Driverless cars used to be the thing in fantasies, but in 2018, they are becoming a reality. Self-driving cars are the future of the car industry and many companies are trying to make these self-driving cars. These cars have many names, such as a robot car, autonomous car, or driverless car. A self-driving car is a vehicle that is capable of sensing its environment and moving with little or no human input. Self-driving car technology is already being developed by manufacturers such as Lexus, BMW, Mercedes, and Tesla.
Fully-driverless tech is still at an advanced testing stage, but partially automated technology has been around for the last few years. Although autonomous cars will need better, more connected infrastructure to function effectively, they still face a larger, more unpredictable factor – us. Humans present problems for autonomous cars as both drivers and pedestrians, and dealing with our unpredictable behavior represents a significant challenge for the technology. The Google Car is one of the most experienced autonomous vehicles, and its interaction with human drivers has exposed one of the driverless cars’ main weaknesses. The first injury involving the Google Car wasn’t due to a fault in its system, but human error. Despite human drivers representing a hazard for autonomous cars, the way they interact with pedestrians raises difficult moral and ethical questions for car manufacturers – with implications. Autonomous cars need to understand the way pedestrians behave, while also mimicking the behavior they’d expect from a human driver. “Everyone has an appreciation of how a human being is going to react because we are all human beings,” says computer ethics commentator Ben Byford.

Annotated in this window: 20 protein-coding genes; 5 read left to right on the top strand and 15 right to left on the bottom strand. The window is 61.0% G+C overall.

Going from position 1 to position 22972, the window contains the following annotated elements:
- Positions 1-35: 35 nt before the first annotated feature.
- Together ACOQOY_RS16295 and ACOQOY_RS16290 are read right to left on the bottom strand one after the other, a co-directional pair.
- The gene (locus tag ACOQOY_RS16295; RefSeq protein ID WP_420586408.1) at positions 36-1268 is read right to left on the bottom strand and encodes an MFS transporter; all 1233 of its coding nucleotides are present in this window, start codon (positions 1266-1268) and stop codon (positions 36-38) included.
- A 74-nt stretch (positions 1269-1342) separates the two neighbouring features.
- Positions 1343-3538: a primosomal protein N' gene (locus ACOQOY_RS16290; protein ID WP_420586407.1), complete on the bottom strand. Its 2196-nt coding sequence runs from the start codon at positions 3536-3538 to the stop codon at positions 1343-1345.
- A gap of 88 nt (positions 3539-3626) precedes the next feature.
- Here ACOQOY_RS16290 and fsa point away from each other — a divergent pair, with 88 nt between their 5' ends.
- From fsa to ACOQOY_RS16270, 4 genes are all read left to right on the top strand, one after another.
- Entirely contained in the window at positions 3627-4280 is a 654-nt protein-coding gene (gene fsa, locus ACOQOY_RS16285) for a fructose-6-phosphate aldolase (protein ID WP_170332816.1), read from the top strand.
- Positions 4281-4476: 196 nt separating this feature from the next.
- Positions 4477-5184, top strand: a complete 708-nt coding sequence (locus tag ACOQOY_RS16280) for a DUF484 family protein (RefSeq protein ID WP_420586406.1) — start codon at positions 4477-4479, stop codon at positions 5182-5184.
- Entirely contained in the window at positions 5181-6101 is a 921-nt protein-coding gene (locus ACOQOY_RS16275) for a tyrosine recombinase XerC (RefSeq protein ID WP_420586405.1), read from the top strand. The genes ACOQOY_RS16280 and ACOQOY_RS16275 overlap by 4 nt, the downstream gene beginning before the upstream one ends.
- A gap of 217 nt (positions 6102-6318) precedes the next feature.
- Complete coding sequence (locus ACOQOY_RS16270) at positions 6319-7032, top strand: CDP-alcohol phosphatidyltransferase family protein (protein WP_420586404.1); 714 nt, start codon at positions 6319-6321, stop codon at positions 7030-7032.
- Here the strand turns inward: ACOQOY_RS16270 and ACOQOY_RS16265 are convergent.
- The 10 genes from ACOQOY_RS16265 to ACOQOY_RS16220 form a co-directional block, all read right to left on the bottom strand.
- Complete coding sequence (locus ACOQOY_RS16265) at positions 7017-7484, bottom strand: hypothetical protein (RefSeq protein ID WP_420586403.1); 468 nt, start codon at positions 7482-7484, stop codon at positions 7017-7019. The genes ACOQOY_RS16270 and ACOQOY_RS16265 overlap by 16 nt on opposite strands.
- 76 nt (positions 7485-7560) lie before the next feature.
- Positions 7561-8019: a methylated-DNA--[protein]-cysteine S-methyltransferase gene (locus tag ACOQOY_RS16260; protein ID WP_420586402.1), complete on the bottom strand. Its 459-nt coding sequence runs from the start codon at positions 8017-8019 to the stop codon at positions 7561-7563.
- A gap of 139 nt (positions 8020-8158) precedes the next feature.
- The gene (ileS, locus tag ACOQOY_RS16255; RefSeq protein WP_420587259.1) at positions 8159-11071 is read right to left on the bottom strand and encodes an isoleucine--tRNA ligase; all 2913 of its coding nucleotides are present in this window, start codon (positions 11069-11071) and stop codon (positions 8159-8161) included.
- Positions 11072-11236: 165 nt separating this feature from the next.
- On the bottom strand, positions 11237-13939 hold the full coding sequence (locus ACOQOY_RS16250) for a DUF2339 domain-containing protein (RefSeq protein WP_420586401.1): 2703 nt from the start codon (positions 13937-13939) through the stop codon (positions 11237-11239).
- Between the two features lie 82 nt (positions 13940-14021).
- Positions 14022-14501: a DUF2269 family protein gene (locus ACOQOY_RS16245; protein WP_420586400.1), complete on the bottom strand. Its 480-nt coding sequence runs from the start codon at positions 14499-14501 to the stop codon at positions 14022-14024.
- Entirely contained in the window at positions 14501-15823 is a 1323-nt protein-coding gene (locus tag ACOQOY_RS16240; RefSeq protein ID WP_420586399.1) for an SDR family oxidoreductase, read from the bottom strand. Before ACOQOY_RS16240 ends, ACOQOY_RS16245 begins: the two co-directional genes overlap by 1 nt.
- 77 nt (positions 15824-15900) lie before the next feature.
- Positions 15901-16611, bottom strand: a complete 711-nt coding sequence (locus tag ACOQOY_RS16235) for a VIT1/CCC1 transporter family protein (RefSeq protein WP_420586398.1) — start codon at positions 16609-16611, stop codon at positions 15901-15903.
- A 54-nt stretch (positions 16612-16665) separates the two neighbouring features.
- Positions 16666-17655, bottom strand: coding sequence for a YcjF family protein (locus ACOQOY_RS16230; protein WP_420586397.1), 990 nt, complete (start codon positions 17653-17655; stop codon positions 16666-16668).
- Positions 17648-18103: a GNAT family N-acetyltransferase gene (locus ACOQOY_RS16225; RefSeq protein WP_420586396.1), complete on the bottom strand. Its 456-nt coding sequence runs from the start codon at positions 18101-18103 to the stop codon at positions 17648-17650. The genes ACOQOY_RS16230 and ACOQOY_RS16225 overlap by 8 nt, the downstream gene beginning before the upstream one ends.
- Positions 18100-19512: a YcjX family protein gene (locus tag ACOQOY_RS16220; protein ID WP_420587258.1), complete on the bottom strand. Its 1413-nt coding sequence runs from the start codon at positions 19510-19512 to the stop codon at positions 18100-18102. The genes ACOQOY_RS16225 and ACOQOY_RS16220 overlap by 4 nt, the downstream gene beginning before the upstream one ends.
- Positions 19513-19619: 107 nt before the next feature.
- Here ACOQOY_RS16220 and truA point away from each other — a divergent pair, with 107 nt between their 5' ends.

“So if you walk out in front of a car, and presumably the car driver knows you're there, they're going to react in a certain way.”
Self-driving cars have another flaw: hacking. Although it may seem an issue of the future, car hacking is already happening. Fiat Chrysler had to recall 1.4 million Jeep Cherokees after it emerged they were vulnerable to hacking. Security experts were able to wirelessly control functions like acceleration, windscreen, and radio, rendering the driver powerless. In an autonomous car, which relies entirely on computer systems, the effects could be devastating.
Every day, 29 people in the United States die in motor vehicle crashes that involve an alcohol-impaired driver. This is one death every 50 minutes. The annual cost of alcohol-related crashes totals more than $44 billion. Self-driving cars would protect people from drunk driving which would save hundreds of lives. Self-driving cars are closer than you would expect and when they arrive, they will revolutionize the car industry.